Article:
Australian Rent Is On The Decline But Melbourne Is On The Incline.

Real Estate Rent

Australian Rent is on the decline, but Melbourne is on the incline.

As the cost of rent throughout Australia continues to drop at record rates, rent across the capital cities fell by 0.3% according to the latest CoreLogic Rental Index. The year-to-year drop is the steepest on record since the survey first began in 1996.

Nationally, the average rent is at $483 per week, back to where they were in December last year. In terms of dwelling, the median rental rate for houses is now at $485 per week, a decrease of 0.9% in comparison to last year’s figures. Unit rents have fared slightly better, with an increase of 1.0% to $467 per week over the same period. Yes, Units tend to get the most attention, however there are currently more houses to let, explaining the overall decline in median rental rates.

However, not all cities have recorded declines, some indicating positive figures for homeowners. Melbourne investors have the luxury of increasing or keeping the same rates for their properties, where the CoreLogic Rental Index highlights an increase of 2.0% in change in rent over a year period. The table below shows the change in rents across Australian capital cities, along with gross yields for investors.


The following two charts looks at the annual change in rents for both houses and units, overlaid against rental yields.


From a combined capital perspective, gross rental yields for houses currently stand at 3.2%, lower than the 4.1% level for units. The decline in yields over the past year has been exacerbated by the twin effect of higher houses prices and declining rental costs.

Looking into the future, CoreLogic expects that the weakness in rental growth will likely persist for some time yet.

“Housing supply, and subsequently rental supply is continuing to rise and set to increase significantly over the coming years given the level of stock under construction,” says CoreLogic. “As growth in wages and the population continues to slow, it is unlikely we will see a turnaround in rental markets in the short-term.”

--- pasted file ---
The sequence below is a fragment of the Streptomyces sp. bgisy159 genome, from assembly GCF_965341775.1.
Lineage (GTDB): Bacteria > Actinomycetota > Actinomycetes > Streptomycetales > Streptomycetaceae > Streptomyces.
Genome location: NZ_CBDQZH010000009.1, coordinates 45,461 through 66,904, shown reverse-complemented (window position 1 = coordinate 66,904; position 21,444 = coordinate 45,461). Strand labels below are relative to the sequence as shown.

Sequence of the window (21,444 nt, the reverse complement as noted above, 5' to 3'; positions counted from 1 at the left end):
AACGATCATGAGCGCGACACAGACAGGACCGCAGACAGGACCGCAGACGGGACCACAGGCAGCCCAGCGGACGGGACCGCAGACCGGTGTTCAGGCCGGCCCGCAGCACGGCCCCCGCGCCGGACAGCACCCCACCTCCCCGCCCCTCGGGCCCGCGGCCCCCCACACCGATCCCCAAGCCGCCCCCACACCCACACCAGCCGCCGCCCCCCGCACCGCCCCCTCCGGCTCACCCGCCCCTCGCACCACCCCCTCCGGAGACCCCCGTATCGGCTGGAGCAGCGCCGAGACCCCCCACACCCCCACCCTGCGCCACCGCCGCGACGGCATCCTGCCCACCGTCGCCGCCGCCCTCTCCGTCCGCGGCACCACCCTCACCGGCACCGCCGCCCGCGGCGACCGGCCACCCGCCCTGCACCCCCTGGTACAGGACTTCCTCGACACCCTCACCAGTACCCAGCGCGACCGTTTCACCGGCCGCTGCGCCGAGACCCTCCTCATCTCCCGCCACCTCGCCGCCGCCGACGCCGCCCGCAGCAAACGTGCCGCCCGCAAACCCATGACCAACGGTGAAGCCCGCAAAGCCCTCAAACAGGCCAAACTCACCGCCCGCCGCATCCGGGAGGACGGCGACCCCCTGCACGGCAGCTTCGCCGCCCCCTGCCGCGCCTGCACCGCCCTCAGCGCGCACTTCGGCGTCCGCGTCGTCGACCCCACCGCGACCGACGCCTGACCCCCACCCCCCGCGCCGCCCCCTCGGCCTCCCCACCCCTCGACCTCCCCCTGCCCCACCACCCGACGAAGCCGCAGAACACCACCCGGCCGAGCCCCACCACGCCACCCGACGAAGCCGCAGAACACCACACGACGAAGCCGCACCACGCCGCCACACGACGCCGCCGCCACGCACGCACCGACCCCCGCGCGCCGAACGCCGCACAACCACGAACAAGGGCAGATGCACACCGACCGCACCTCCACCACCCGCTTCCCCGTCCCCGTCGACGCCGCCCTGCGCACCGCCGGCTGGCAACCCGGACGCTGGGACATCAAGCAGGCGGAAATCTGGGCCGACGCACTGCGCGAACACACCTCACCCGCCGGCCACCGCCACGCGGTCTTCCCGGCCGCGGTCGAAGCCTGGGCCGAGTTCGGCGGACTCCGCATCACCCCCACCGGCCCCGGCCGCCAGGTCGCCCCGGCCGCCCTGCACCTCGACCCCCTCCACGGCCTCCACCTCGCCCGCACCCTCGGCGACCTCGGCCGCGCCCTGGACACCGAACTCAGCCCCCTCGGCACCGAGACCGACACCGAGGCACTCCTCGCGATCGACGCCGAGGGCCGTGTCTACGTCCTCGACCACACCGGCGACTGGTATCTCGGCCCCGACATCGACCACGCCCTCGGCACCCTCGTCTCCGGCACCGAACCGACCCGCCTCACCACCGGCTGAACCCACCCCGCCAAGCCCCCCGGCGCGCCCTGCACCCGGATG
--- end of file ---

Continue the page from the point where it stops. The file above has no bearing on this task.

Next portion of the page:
While not great news for housing investors, that, says CoreLogic, is a boon for those willing to rent.

“Renters will continue to have more choice and will likely be able to move into superior rental accommodation for similar or even lower costs,” it says, noting investors looking to increase rents could face difficulties given “soft rental conditions and substantial ramp-up in housing supply”.

According to research released by UBS earlier this month, growth in Australia’s housing supply still has a long way to go yet, suggesting that the cycle — even after the enormous surge in construction already seen — is only two-thirds complete.

The bank is forecasting a super-cycle in high-rise apartment completions over the next two years, predicting they will increase by another 50% to around 110,000 per annum, or double the pre-boom trend.

While the sheer volume of new housing supply will add to downside price pressures — not only for rents but also unit prices — it could also place further pressure on consumer price inflation given housing rents make up a considerable chunk of the ABS’ CPI basket.

“The significant increase in apartment supply in train is likely to weigh on rental growth further, which is a large component of the CPI basket and means that the RBA will find it difficult to return inflation to its target band in the near term,” wrote the NAB late lasst month month.

“Either way, given the significant new apartment supply in prospect over coming years, the RBA is likely to have to get used to, to some extent, subdued core inflation readings for some time,” it added.

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